Democrats seem to enjoy seeing Republicans squirm as they try to extricate themselves from their racist past that was highlighted by former Senate Majority Leader Trent Lott’s ... Democrats seem to enjoy seeing Republicans squirm as they try to extricate themselves from their racist past that was highlighted by former Senate Majority Leader Trent Lott’s praise of the 1948 pro-segregation presidential campaign of Strom Thurmond. Considering their own history—and plans for the 2004 election—Democrats shouldn’t be smiling.
Because Republicans have been taking the heat lately, Democrats have been given a pass on how they’ve dealt with the issue of race. But not by me. Stop. Do not pass “go.”
The party’s first political platform, drafted in 1840, supported slavery. It said, “…all efforts by abolitionists…are calculated to lead to the most alarming and dangerous consequences, and that all such efforts have an inevitable tendency to diminish the happiness of the people, and endanger the stability and permanency of the union and ought not to be countenanced by any friend to our political institutions.”
In 1854, Democrats were still defending “the peculiar institution.” That year’s platform called for “non-interference by Congress with slavery in state and territory.” At its New York convention in 1924, Democratic delegates rejected a plank that would have condemned the Ku Klu Klan.
According to a history of the Democratic Party compiled by the Joint Center for Political and Economic Studies, Black alternate delegates to the 1928 national convention in Houston were separated from White delegates by chicken wire.
Some of the nation’s most virulent racists have been Democrats. Mississippi Sen. Theodore Bilbo said in 1940, “I want to make it impossible for the (Black) to vote and thus guarantee White supremacy.” Equally obnoxious remarks were uttered by Senators John Stennis and James Eastland of Mississippi; Gov. Lester Maddox of Georgia; Alabama Gov. George C. Wallace and Arkansas Gov. Orval Faubus.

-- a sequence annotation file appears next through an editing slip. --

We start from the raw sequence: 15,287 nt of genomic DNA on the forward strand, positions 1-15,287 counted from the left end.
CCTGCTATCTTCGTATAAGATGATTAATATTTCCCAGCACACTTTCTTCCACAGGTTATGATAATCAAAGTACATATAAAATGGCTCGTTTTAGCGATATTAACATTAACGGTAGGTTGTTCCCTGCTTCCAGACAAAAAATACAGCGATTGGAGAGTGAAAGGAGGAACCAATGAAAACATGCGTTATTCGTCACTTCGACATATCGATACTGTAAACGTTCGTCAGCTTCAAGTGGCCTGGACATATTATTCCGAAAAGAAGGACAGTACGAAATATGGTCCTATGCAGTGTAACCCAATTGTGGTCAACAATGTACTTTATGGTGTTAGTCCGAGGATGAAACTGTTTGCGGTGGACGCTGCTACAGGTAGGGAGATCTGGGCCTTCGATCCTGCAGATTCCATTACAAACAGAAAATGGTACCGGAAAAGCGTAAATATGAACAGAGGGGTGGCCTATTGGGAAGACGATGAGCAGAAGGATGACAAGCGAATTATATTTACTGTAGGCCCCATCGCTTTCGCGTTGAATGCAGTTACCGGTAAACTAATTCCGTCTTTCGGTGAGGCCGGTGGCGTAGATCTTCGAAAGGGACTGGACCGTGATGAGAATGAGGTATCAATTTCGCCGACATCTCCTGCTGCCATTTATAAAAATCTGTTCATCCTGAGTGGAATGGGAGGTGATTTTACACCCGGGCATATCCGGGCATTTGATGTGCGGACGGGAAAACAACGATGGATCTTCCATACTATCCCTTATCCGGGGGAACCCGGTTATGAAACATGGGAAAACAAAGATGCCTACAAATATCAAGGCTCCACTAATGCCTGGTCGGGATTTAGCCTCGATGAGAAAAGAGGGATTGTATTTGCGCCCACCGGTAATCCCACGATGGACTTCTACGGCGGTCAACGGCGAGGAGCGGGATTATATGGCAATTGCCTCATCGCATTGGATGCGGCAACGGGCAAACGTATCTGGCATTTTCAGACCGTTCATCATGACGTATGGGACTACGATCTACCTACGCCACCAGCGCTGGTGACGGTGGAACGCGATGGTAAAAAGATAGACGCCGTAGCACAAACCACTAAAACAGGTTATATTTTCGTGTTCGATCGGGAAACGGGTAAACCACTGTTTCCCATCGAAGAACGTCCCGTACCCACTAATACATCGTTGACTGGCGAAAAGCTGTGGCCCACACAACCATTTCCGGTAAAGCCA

Just as Republican Senators Strom Thurmond and Jesse Helms (both former Democrats) were known for their White supremacy views, Democrat Robert Byrd of West Virginia wore the white robes of the Ku Klux Klan. He also joined Sen. Al Gore Sr., among others, to filibuster the 1964 Civil Rights Act.
To be fair, numerous Democrats strongly supported civil rights, even when it was unpopular. In fact, civil rights enjoyed bi-partisan support in Congress from the 1960s until the election of Ronald Reagan two decades later.
Over the years, many Democrats made Trent Lott-like errors.
Jimmy Carter, campaigning for president in 1976, expressed support for Whites who wanted to retain the “ethnic purity” of their neighborhood. He apologized five days later.
Senator Fritz Hollings, a South Carolina Democrat, got into trouble while in office for referring to African Americans as “darkies,” Mexican Americans as “wetbacks” and accusing some African diplomats of cannibalism.
In an interview on the Fox television network last year, Byrd, in a misguided effort to praise the pace of racial progress said: “I think we talk about race too much. I think those problems are largely behind us… There are White niggers. I’ve seen a lot of White niggers in my time, if you want to use that word.” After using that word, Byrd quickly apologized.
But the problem for Democrats extends beyond rhetoric.
Bill Clinton said many of the right things as president yet awarded former Arkansas Sen. J. William Fullbright, his Democratic mentor, a Medal of Freedom, the highest award given to a civilian. Fullbright, a long-time segregationist, voted against the Civil Rights Act of 1964 and the Voting Rights Act of 1965.
Al From, who paved the way for Clinton’s election by establishing the Democratic Leadership Council, which moved the party to the right, argues that Democrats must loosen their ties to Blacks in order to win back the White House.
From, who is still execu